YOUR STUDENT GALLERY: THE UNION

YOUR STUDENT GALLERY: THE UNION

The Union Gallery is the student art gallery located on the Queen’s campus. It operates as a space for both the Queen’s, as well as larger Kingston community, to exhibit their work, connect with other artists, and participate in events such as artist talks, workshops, and even the occasional boxing match. The Union Gallery can be found in Stauffer Library, just past the café and the long stretch of booths. It consists of two main exhibition areas, the main gallery and the project room, which briefly acted as a reading room where students could work on projects and schoolwork. However, The Union also has art spaces located around campus, such as the current exhibition Intimacies, which is held at the Grad Club until November 27th. The Union has also developed a wandering art station, which will be travelling throughout campus featuring different displays, aiming to bring art into the everyday lives of Queen’s students. 

The Union Gallery opened in 1994, after years of advocating for a student art space. It was in 1990 that the Alma Mater Society finally approved the allocation of funds to create a student art gallery. The Union Gallery has always been a student organization, and it consists of both professionals in the arts community, students, and working artists. This creates a unique and supportive community that promotes the arts on campus in a creative and inclusive way. 

The current director of the Union Gallery is Carina Magazzeni, who works alongside the administrative and communications coordinator Abby Nowakowski. I have had the pleasure of getting to know both amazing women and work with them as a volunteer. They have been bringing so much innovation and creativity to the Union Gallery and have developed  lots of exciting programming. Both Abby and Carina oversee the volunteers at the Union and provide us with a great support system, fostering an environment to share ideas and experiences. 

The Union Gallery is a great resource for students and, I believe, is extremely underutilised. Many of my peers have never heard of or been to the Union before or have just recently discovered it through a class trip. For those interested in a career in the arts or just want to become more involved on campus, volunteering at the Union is a great experience. I am currently a part of the library and archives team, which is just one of the many facets of the Union’s volunteer team.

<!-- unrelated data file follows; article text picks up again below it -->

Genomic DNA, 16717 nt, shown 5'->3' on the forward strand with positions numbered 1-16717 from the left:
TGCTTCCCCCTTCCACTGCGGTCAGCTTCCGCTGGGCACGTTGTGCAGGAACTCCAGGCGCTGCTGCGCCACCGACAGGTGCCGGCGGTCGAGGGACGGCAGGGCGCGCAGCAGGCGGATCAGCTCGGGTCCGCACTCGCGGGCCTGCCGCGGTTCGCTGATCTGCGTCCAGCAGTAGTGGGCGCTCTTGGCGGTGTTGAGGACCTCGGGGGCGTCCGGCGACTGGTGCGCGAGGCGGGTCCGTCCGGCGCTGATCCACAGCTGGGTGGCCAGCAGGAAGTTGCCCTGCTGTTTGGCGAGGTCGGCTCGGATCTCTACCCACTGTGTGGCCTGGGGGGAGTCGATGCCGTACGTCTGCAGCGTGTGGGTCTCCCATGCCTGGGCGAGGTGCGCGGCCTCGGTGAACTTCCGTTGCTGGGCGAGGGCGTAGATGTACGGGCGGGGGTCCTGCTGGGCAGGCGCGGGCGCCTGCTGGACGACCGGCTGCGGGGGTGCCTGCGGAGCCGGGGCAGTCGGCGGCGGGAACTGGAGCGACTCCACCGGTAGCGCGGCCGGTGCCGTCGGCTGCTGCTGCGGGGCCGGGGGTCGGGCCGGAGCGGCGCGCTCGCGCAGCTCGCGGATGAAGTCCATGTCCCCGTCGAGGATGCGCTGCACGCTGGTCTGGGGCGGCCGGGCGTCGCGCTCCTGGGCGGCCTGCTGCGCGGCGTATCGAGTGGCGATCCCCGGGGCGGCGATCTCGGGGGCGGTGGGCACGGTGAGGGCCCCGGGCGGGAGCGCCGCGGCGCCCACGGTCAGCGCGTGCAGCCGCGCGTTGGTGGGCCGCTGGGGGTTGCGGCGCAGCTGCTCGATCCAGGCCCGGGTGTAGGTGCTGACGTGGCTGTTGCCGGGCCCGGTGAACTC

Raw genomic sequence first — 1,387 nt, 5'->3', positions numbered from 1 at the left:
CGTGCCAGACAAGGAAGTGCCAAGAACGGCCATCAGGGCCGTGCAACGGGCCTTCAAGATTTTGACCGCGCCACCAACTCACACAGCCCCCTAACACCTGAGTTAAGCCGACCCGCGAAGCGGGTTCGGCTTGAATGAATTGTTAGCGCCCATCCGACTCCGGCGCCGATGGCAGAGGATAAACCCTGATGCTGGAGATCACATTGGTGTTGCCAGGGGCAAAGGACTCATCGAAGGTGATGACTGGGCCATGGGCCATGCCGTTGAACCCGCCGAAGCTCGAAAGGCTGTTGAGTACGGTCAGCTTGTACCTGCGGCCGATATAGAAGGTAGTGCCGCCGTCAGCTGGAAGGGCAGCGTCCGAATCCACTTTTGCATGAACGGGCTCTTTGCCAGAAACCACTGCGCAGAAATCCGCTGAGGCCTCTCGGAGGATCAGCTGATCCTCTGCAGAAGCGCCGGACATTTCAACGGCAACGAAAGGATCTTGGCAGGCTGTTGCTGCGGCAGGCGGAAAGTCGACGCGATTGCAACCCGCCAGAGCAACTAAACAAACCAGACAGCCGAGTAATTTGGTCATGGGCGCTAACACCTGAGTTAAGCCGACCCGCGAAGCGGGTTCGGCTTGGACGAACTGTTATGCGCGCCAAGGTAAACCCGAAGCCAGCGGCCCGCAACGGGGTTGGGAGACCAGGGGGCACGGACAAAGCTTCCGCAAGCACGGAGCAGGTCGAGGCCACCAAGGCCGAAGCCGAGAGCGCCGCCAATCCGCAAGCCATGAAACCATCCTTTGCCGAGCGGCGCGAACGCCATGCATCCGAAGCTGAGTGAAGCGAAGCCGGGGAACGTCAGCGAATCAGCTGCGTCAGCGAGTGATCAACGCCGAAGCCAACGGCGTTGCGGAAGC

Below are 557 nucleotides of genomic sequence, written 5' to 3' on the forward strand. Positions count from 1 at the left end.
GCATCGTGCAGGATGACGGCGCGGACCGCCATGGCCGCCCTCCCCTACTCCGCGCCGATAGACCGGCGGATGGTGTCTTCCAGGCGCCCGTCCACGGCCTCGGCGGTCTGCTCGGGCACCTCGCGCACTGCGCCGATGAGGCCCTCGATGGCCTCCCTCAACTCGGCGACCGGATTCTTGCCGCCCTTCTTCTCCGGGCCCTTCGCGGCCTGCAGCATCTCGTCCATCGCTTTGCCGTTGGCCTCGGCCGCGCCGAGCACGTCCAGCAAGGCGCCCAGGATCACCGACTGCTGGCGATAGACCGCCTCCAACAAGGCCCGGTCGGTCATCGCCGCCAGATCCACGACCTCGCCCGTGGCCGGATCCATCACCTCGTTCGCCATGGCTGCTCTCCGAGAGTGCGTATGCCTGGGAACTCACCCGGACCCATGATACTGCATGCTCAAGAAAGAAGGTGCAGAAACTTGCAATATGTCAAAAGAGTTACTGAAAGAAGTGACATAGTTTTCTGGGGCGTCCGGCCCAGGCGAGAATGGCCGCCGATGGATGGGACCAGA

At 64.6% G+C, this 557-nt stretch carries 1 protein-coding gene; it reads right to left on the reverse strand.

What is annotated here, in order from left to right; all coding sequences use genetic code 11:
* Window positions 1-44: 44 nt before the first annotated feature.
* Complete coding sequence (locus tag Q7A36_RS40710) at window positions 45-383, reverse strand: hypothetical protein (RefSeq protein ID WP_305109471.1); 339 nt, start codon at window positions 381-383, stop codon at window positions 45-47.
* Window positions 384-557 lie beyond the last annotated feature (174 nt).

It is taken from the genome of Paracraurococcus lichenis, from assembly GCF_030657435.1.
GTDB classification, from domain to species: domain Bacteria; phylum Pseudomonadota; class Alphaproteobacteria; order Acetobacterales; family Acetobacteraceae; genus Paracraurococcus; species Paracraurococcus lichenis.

Furthermore, the gallery is also an important support for student artists, as students can submit work to be displayed in future exhibitions. The Union put on Intimacies this Fall, where students were prompted to create art that expressed student life. The works that were chosen are now on display at the Grad Club and have been there since the beginning of the semester, offering those artists a chance to gain more exposure. The Union also offers workshops for students and community members, such as the “Together We Tile” workshop and Heather Leier’s rice paper making workshop. These activities can help artists gain new techniques, meet other artists, and develop skills. 

Currently, the Union Gallery has a lot of programming available, as well as many upcoming projects. In the main gallery of the Union, Print Pulse 30: NUPE is being displayed. This exhibition consists of prints from five different universities across the country, including three artists from Queen’s. The exhibition was juried by Professor Stephanie Dickey from Queen’s University and was curated by Alejandro Arauz who is a professor in the fine arts department. In the project room, Heather Leier’s exhibition: Coping and Care, is displayed and is made up of rice paper prints, a book work, and multiple framed pieces. Both Print Pulse 30: Nupe and Coping and Care will both be available at The Union Gallery until December 11th. Another art space in the Union Gallery is the shelving area across from the front desk, which is currently displaying the first installment of the What are you Reading series, curated by Anna Douglas and Charlotte Beyries. The second installment of the series will be opening in February and will be curated by myself and Cicely Haggerty, accompanied by a bookmark making workshop and a zine making event. Other events that are occurring at The Union are the newly developed Photography Union which meets weekly, allowing students to collaborate on fun and experimental photography projects. Another upcoming event is Cezanne’s Closet which is an annual art auction event held at The Union, which is now accepting submissions for the exhibition. Tickets for Cezanne’s Closet will be available to the public later in November. 

The Union Gallery has big plans for the future, as the gallery has been constantly shifting and evolving to meet the needs of the student body and the Kingston community. When I spoke to Carina about what the future goals of the Union might be, she expressed interest in eventually opening a risograph print shop, where students can create their own prints and also purchase premade items such as planners, calendars, and notebooks. The print shop would also be home to the ever-expanding library and archives of the Union. 

I am excited about the future of the Union Gallery, and hope that through this article you have learned more about one of the richest arts resources on campus. Come visit and check out our current exhibitions!

Header Image Source: Union Gallery

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